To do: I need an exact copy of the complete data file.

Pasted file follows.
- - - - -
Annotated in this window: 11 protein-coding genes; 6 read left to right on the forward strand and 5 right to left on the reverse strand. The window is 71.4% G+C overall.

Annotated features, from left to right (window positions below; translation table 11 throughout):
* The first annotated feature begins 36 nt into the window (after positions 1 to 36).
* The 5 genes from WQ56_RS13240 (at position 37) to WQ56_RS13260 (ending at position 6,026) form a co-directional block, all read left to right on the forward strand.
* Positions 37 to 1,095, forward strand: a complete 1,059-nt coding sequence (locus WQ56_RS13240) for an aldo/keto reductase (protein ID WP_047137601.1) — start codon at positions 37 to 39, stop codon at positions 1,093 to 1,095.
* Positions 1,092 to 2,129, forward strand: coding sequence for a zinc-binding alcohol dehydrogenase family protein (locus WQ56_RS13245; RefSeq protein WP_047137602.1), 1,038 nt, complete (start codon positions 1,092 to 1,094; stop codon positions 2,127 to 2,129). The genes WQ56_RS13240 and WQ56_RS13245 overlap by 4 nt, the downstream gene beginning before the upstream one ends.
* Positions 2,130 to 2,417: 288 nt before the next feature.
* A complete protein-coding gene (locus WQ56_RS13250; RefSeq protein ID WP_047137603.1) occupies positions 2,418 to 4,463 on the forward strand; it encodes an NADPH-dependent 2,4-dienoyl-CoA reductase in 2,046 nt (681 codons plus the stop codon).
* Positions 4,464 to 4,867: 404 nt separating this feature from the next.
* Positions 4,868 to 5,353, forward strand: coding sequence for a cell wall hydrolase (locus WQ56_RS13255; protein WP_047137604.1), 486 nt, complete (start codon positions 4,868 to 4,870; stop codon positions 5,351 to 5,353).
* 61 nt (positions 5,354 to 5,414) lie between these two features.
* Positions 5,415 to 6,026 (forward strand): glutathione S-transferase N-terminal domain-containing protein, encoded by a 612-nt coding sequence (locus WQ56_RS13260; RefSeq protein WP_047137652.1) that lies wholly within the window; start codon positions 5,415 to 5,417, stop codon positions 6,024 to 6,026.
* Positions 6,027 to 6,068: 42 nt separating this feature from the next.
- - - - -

Annotated in this window: 11 protein-coding genes; 6 read left to right on the forward strand and 5 right to left on the reverse strand. The window is 71.4% G+C overall.

Annotated features, from left to right (window positions below; translation table 11 throughout):
* The first annotated feature begins 36 nt into the window (after positions 1 to 36).
* The 5 genes from WQ56_RS13240 (at position 37) to WQ56_RS13260 (ending at position 6,026) form a co-directional block, all read left to right on the forward strand.
* Positions 37 to 1,095, forward strand: a complete 1,059-nt coding sequence (locus WQ56_RS13240) for an aldo/keto reductase (protein ID WP_047137601.1) — start codon at positions 37 to 39, stop codon at positions 1,093 to 1,095.
* Positions 1,092 to 2,129, forward strand: coding sequence for a zinc-binding alcohol dehydrogenase family protein (locus WQ56_RS13245; RefSeq protein WP_047137602.1), 1,038 nt, complete (start codon positions 1,092 to 1,094; stop codon positions 2,127 to 2,129). The genes WQ56_RS13240 and WQ56_RS13245 overlap by 4 nt, the downstream gene beginning before the upstream one ends.
* Positions 2,130 to 2,417: 288 nt before the next feature.
* A complete protein-coding gene (locus WQ56_RS13250; RefSeq protein ID WP_047137603.1) occupies positions 2,418 to 4,463 on the forward strand; it encodes an NADPH-dependent 2,4-dienoyl-CoA reductase in 2,046 nt (681 codons plus the stop codon).
* Positions 4,464 to 4,867: 404 nt separating this feature from the next.
* Positions 4,868 to 5,353, forward strand: coding sequence for a cell wall hydrolase (locus WQ56_RS13255; protein WP_047137604.1), 486 nt, complete (start codon positions 4,868 to 4,870; stop codon positions 5,351 to 5,353).
* 61 nt (positions 5,354 to 5,414) lie between these two features.
* Positions 5,415 to 6,026 (forward strand): glutathione S-transferase N-terminal domain-containing protein, encoded by a 612-nt coding sequence (locus WQ56_RS13260; RefSeq protein WP_047137652.1) that lies wholly within the window; start codon positions 5,415 to 5,417, stop codon positions 6,024 to 6,026.
* Positions 6,027 to 6,068: 42 nt separating this feature from the next.